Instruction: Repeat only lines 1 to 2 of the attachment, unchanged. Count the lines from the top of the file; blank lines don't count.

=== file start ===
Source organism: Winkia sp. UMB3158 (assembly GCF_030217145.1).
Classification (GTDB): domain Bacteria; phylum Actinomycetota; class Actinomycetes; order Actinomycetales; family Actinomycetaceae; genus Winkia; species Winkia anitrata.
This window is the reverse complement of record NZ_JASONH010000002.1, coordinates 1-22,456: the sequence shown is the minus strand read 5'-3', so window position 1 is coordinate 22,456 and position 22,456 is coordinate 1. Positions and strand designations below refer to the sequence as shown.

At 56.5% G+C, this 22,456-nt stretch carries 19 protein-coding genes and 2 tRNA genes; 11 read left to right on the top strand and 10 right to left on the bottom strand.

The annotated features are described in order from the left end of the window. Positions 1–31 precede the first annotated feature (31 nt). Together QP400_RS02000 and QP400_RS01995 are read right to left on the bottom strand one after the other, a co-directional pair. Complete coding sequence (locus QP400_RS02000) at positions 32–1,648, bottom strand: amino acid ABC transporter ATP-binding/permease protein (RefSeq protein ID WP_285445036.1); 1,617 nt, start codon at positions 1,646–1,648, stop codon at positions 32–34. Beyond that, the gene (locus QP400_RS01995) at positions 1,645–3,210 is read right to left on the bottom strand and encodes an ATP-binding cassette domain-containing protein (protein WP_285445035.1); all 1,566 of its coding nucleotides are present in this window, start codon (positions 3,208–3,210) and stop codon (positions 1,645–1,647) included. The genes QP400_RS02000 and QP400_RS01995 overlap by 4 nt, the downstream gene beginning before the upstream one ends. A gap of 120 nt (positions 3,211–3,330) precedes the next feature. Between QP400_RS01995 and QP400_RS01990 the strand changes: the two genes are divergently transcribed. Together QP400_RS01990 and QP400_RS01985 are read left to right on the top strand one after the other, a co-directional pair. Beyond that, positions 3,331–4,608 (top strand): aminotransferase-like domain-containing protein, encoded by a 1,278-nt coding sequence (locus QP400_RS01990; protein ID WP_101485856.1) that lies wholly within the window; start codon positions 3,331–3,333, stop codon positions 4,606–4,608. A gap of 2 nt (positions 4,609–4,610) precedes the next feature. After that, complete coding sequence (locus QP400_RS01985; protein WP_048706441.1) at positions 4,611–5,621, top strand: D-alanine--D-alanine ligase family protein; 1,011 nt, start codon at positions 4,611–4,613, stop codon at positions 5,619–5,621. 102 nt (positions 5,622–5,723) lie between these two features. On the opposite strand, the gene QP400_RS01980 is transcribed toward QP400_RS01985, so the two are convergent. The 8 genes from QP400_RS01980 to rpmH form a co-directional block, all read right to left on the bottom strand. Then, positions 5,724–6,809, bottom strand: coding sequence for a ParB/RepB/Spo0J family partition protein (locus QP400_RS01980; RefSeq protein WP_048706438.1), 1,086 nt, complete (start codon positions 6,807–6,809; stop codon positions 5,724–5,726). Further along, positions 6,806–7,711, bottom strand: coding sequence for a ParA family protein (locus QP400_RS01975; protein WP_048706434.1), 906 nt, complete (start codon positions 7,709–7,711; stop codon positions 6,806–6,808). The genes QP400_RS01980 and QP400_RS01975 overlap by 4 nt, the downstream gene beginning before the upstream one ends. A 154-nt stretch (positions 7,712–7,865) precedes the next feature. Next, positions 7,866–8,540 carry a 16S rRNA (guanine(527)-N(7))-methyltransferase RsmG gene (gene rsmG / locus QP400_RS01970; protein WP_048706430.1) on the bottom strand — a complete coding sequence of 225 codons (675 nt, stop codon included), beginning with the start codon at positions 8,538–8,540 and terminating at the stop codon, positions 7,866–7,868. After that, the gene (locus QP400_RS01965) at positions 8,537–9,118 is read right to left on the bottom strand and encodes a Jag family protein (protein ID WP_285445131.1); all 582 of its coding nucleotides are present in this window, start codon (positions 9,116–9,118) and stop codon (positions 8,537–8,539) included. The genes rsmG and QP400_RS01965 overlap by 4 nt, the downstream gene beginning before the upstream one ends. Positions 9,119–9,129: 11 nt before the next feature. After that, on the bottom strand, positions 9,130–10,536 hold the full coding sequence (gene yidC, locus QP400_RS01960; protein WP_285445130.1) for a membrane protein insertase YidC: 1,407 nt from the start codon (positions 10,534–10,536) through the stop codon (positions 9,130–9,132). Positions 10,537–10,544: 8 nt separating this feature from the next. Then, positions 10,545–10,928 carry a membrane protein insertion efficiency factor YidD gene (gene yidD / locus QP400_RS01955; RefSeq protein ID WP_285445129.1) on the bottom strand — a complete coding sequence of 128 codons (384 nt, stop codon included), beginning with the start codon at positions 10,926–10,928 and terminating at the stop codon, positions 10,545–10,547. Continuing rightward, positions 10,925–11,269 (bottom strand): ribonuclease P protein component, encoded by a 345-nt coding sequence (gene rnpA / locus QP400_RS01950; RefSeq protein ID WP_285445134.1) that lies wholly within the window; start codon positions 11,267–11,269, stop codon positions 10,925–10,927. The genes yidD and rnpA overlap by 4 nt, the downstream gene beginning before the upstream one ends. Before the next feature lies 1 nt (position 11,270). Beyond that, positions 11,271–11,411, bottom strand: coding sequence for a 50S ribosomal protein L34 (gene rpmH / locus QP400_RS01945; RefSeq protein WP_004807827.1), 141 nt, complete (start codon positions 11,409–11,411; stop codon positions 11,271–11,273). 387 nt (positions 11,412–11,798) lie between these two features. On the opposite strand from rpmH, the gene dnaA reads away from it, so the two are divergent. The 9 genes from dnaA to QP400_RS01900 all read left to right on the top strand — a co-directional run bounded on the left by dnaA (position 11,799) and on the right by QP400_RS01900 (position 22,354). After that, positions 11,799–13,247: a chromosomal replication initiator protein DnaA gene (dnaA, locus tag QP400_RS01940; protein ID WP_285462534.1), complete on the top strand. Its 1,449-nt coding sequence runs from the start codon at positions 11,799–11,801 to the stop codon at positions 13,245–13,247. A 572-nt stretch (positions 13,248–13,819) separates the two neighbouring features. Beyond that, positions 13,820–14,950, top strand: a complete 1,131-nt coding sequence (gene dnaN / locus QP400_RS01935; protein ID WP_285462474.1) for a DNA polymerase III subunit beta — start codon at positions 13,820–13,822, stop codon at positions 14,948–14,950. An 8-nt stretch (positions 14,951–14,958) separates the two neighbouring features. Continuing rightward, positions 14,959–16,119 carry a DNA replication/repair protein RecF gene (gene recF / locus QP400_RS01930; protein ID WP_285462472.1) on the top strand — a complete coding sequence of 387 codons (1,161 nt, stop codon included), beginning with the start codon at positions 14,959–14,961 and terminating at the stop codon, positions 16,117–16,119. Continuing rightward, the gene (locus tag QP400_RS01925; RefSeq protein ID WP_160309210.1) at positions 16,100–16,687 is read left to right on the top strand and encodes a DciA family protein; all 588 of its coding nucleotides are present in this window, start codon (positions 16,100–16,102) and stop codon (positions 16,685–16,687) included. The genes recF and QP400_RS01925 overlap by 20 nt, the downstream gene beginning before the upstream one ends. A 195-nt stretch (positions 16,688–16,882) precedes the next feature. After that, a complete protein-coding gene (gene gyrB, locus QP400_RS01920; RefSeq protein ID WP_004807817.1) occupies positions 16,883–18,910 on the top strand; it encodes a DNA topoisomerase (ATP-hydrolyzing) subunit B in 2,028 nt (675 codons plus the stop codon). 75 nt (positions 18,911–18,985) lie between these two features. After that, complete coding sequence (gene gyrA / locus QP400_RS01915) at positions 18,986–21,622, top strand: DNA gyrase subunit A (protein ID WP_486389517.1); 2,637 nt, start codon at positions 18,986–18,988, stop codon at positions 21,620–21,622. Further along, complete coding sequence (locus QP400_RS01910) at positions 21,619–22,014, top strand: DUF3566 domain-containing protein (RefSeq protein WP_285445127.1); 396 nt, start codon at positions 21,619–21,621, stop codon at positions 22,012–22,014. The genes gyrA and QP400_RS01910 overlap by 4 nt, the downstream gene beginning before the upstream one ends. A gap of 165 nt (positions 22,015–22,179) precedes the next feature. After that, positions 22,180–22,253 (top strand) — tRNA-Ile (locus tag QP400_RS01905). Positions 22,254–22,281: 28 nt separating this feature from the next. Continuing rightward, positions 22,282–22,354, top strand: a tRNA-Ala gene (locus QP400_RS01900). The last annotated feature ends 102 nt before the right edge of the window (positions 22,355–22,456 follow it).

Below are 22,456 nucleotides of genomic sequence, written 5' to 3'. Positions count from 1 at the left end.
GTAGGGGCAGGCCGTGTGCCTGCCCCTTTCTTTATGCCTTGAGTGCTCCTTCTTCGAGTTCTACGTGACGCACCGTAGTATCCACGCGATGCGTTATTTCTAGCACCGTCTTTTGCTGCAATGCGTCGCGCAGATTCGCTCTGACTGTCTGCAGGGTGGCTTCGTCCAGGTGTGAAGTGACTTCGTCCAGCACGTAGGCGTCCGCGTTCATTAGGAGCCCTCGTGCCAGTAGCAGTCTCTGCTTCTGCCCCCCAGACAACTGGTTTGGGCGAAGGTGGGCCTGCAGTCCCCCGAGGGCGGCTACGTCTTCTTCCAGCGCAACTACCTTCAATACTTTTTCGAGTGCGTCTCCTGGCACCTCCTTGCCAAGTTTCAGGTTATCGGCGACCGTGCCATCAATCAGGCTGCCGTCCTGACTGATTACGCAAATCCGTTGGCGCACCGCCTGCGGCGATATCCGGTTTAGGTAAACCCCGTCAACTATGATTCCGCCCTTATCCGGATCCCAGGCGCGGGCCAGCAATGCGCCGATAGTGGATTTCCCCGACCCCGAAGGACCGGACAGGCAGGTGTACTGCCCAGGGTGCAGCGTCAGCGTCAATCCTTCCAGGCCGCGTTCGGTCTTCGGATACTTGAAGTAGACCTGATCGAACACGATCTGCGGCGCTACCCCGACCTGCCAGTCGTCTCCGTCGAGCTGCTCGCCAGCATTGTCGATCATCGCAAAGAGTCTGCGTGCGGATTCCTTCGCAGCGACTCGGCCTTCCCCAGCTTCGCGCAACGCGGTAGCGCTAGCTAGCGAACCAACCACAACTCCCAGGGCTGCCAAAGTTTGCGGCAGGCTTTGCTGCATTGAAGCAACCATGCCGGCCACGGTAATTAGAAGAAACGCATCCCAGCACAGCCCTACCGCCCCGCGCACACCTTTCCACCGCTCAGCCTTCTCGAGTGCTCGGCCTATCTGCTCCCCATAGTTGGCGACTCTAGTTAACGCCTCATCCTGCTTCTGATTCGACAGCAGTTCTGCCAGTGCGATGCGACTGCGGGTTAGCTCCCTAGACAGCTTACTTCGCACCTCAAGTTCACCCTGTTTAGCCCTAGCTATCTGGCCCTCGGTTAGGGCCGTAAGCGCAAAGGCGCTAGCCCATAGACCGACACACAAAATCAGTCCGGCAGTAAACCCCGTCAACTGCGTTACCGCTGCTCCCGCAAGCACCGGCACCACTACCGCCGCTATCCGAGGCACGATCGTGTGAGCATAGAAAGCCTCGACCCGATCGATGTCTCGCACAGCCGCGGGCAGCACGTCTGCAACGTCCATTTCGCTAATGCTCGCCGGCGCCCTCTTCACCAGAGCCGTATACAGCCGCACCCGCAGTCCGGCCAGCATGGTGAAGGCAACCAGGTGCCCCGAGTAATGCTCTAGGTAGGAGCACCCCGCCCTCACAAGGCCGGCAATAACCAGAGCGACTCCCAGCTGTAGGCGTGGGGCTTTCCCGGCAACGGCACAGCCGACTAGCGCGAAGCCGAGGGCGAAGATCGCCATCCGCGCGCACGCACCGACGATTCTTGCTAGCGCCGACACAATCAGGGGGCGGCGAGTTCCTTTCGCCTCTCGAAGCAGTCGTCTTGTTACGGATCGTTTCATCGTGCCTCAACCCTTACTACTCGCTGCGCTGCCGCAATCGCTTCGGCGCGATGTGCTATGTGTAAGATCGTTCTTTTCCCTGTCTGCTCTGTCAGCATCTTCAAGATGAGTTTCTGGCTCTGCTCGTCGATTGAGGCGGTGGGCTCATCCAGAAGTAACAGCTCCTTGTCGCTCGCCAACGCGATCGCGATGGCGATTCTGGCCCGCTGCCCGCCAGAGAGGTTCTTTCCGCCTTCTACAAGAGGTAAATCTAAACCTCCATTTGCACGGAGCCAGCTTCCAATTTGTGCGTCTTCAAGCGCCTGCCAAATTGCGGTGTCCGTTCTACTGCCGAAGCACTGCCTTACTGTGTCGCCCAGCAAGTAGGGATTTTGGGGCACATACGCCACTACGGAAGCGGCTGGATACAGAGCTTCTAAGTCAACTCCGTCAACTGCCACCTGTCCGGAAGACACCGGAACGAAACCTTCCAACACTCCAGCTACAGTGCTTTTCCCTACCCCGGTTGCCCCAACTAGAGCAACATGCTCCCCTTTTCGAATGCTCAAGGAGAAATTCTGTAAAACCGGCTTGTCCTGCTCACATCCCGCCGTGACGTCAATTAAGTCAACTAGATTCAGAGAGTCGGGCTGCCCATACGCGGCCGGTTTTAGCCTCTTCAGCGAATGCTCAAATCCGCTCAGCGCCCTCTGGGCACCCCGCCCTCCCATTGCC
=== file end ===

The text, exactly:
Source organism: Winkia sp. UMB3158 (assembly GCF_030217145.1).
Classification (GTDB): domain Bacteria; phylum Actinomycetota; class Actinomycetes; order Actinomycetales; family Actinomycetaceae; genus Winkia; species Winkia anitrata.